An Insect talk and walk led by local Biologist Steve Savage took place on Sunday 26th June at the Harbour Club and on Shoreham Beach Local Nature Reserve as part of celebrations taking place nationwide for National Insect Week which ran from 20-26 June 2016. This free event was part of the programme of educational events sponsored by the Heritage Lottery Grant Awards for All.
The PowerPoint presentation at the Harbour Club discussed the rare vegetated shingle habitat and its special adaptations coupled with an introduction to some of the insects that can be found on the shingle plants and also the importance of pollinators to the shingle plants.
The vegetated shingle is only a partial habitat for insects, as the shingle plants die back and lay dormant for several months of the year. Local gardens, adjacent to the nature reserve are equally important to the invertebrates (especially outside the flowering period of the shingle plants and during bad weather) and also as nesting and hibernation sites for bees. The gardens on Shoreham Beach are an important extension to the nature reserve habitats. The talk concluded with ways everyone can all help these maintain the habitat for these valuable insects.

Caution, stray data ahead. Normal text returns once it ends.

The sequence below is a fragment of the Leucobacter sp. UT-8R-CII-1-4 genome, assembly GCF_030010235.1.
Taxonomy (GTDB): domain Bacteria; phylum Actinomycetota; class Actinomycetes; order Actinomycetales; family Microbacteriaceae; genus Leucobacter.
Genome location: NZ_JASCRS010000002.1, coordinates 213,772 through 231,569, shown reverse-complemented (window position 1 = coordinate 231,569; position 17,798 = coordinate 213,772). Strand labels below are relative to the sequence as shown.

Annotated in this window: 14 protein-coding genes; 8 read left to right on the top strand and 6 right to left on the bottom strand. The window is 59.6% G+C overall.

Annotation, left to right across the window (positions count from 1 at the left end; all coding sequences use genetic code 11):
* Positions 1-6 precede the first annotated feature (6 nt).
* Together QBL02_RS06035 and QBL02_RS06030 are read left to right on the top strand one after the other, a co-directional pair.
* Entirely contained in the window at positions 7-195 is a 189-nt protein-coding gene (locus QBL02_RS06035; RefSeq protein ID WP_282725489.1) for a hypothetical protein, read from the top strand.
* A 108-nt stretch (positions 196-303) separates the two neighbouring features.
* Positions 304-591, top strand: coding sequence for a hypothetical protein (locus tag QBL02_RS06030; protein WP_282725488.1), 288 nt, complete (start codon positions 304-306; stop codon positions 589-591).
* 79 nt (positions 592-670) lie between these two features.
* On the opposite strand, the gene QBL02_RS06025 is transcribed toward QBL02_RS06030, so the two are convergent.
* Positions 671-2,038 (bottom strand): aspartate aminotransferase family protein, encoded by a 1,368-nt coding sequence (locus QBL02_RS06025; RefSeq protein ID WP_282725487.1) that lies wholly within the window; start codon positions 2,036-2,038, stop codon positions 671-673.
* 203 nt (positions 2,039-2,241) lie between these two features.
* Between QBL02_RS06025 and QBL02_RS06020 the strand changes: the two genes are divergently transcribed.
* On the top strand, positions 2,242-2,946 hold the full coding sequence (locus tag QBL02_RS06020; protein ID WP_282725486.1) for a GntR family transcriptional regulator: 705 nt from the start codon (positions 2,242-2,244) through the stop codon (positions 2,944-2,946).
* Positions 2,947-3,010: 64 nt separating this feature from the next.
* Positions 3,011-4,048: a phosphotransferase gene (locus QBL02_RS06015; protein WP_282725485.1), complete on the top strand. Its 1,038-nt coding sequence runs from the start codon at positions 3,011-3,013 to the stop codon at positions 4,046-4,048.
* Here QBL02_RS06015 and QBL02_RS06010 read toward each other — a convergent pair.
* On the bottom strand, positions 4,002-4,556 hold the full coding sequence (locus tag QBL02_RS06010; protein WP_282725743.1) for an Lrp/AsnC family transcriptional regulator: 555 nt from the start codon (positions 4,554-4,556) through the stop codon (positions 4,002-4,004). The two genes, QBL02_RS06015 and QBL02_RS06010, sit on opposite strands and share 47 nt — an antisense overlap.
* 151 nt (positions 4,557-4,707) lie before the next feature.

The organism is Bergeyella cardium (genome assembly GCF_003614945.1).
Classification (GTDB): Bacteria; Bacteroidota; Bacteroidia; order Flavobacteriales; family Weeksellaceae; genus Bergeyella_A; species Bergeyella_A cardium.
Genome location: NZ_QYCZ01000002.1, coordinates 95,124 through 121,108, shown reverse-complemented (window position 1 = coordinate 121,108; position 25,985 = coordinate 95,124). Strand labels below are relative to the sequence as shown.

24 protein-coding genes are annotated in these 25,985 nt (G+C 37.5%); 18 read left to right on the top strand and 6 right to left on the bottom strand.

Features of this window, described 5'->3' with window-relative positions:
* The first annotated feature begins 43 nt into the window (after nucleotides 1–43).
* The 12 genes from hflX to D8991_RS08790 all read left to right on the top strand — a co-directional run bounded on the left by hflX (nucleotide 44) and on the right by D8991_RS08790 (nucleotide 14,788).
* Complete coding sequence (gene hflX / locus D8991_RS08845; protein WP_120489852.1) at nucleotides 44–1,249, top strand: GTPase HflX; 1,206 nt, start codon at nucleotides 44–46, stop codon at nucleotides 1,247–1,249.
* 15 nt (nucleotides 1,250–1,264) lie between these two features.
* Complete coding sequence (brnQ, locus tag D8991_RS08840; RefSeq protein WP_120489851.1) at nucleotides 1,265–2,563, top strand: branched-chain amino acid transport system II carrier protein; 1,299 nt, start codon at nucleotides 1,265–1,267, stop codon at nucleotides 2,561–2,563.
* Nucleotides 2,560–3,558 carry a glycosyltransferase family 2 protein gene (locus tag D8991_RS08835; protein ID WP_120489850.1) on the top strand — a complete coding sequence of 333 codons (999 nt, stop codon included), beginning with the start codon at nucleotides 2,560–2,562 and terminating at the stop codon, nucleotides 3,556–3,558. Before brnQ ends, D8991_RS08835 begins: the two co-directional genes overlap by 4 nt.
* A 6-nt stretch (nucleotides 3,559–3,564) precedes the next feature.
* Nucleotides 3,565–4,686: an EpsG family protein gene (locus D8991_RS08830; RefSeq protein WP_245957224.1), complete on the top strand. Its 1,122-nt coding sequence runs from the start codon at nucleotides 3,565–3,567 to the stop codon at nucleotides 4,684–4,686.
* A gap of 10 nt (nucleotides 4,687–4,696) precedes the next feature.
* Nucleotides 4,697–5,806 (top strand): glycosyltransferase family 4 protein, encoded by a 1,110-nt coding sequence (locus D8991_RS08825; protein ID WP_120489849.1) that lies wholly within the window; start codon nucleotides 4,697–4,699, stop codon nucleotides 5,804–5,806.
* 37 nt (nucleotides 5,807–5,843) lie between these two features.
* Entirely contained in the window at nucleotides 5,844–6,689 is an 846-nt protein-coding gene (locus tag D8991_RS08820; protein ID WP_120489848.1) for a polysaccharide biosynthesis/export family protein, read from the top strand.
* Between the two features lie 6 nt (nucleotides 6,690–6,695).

Also addressed was the impact of invasive species such as Red Valerian and Silver Ragwort and how these plants can entice pollinators to their ‘easy’ nectar source. This can cause the pollinators to ignore the those shingle plants that are a much smaller source of nectar, thus creating the risk for non-fertilization with a potential that such plants may die out on the beach.
Following the talk everyone meet by the Shoreham Fort for an exploration of the shingle plants for insects. Several species of bee where on the wing including red tailed bumble bee, buff/white tailed bumble bee, common carder bee, honey bee and two solitary bee species. Other insects included several garden tiger moth caterpillars, butterfly (small white) several small moths (we disturbed but did not settle in view) 7 spot lady birds, hoverflies, iridescent thick knee flower beetles, juvenile grasshoppers, a small blue damselfly (probably from a garden pond) and a yellow field ant mound in the grass. Not an insect, but other surprise find was a tiny common frog (from this year’s hatching) and a small toad, probably last year’s hatching both of which also probably case from adjacent gardens.
Awareness of the power of insects to keep the flowers on the beach alive and developing is a much needed source of information and FoSB thanks Steve Savage for organising and delivering this event as part of our Educational Programme. Look out for future events, including the Rock Pooling in August